The Sangam Era
‘Tamil Nadu: The Land of Vedas‘ is Dr. Nagaswamy‘s latest publication in a long series of scholarly works studying the history and culture of Tamil Nadu. Nagaswamy’s several decades of contributions in this area have lead to a better understanding and awareness among the people of Tamizh kalacharam in particular, and Indian Sanskriti as a whole. Through this book, Nagaswamy demolishes several ill-formed and spurious assumptions and claims regarding Tamizh culture, history, and language that have been postulated in the last century. Leading Hindu and Indian-American intellectual Rajiv Malhotra, in this video below, shares his thoughts regarding the importance of this work.
New TV serial on Aryan/Dravidian conflict expected soon on Star Plus. Goldie Behl producer-director. I plead them to pause the project & consult scholars rather than politicize irresponsibly based on myth-makers & breaking India forces. This could be serious so please get involved in a responsible manner. Rajiv Malhotra
Posted by Rajiv Malhotra on Saturday, August 20, 2016
TCP painstakingly curated the content of Dr. Nagaswamy’s important talks demonstrating the fundamental dharmic links between Tolkappiyam, Silapathikaram, and Natya Shastra as part of a two-part series that demonstrated an integral unity between Tamizh and Sanskrit traditions. In the process of understanding the nature of this unity, it becomes evident that the culture of Tamizhs, while distinct, is not separate from other regional cultures in India since ancient times. Many of Nagaswamy’s prior works, including his lectures, are focused on this remarkable consonance between Tamizh and Sanskrit. In this new book, his research, expertise and wisdom come together to bring to the reader a fascinating and factual description of the Vedic culture of the Tamizh land. In doing so, his work reaffirms the philosophical unity of Bharatvarsha. This book is a fact-driven work representing several decades of research by Dr. Nagaswamy in four different areas:
- Epigraphy and Inscriptions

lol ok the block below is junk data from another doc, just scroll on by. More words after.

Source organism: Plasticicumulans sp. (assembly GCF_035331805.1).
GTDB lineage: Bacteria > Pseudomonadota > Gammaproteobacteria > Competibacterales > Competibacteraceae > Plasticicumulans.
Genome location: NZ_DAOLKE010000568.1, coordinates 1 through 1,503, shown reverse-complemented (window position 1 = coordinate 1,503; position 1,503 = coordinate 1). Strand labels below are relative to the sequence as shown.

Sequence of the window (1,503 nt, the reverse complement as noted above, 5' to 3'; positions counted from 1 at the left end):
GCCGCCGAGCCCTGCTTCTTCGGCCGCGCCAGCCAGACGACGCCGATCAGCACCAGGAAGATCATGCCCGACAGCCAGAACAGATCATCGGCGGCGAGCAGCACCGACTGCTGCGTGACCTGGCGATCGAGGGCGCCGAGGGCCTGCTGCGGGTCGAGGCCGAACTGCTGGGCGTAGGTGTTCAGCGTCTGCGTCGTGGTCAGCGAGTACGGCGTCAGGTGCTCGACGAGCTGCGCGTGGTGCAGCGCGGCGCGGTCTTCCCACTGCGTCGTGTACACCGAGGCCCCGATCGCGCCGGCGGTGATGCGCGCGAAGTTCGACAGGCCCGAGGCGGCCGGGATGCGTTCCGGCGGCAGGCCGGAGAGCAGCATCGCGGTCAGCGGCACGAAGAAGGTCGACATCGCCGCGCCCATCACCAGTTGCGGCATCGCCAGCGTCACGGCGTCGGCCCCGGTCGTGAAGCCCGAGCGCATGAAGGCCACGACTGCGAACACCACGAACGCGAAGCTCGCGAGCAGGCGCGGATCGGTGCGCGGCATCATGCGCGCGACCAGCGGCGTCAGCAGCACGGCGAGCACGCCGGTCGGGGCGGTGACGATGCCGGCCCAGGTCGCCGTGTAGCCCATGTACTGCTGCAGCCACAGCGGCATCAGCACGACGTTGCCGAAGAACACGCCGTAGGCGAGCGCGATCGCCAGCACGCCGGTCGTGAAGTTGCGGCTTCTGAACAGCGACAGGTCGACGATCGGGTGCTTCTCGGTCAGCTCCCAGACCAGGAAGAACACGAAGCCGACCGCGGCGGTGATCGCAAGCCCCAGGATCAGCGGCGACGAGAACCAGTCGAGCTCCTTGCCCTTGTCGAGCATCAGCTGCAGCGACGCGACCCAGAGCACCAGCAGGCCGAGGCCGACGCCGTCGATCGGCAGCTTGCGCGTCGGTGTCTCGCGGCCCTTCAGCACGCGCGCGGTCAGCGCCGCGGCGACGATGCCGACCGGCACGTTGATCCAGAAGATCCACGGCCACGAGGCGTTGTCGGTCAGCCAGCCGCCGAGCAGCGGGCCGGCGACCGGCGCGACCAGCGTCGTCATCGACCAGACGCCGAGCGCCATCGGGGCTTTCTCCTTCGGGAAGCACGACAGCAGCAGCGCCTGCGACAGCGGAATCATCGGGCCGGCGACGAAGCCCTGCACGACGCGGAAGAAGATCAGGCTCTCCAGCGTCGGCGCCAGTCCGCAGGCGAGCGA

- Ancient Structures and Monuments
- Darshana / Philosophy
The magnificient ancient temples of Tamil Nadu, with their proud Gopurams, majestically proclaim to the world that the land on which they stand is the land of dharma and Vedas. There is also a massive amount of historical and literary data directly attesting to the dharmic and Vedic basis of Tamizh society since ancient times. For example, Nagaswamy notes that the organization of Tolkappiyam, the first Tamizh grammar work, and its rules, is reflected in Vedic Pratisakyas and Paanini’s grammar, as shown by P. Subramanya Sastri. Furthermore, the marriage of Kannagi, the main character of Silapathikaram was conducted as per Vedic rites. Ancient Tamizh kings invited and rewarded thousands of meritorious brahmanas by providing them residences and land grants. It is worth noting that the necessary and stringent qualifications imposed by the Kings here. Rewards were not simply bestowed on the basis of birth, but required the individual to exhibit good conduct, maintain their vow of poverty, be a living embodiment of the Vedas, and demonstrate their adherence to dharma.
— Sage of Kanchi (@haraharasankara) September 28, 2016
This first post briefly summarizes some key comments and insights provided by Nagaswamy in the chapter on Sangam literature.
Purananooru (Puram Anthology)
- First two songs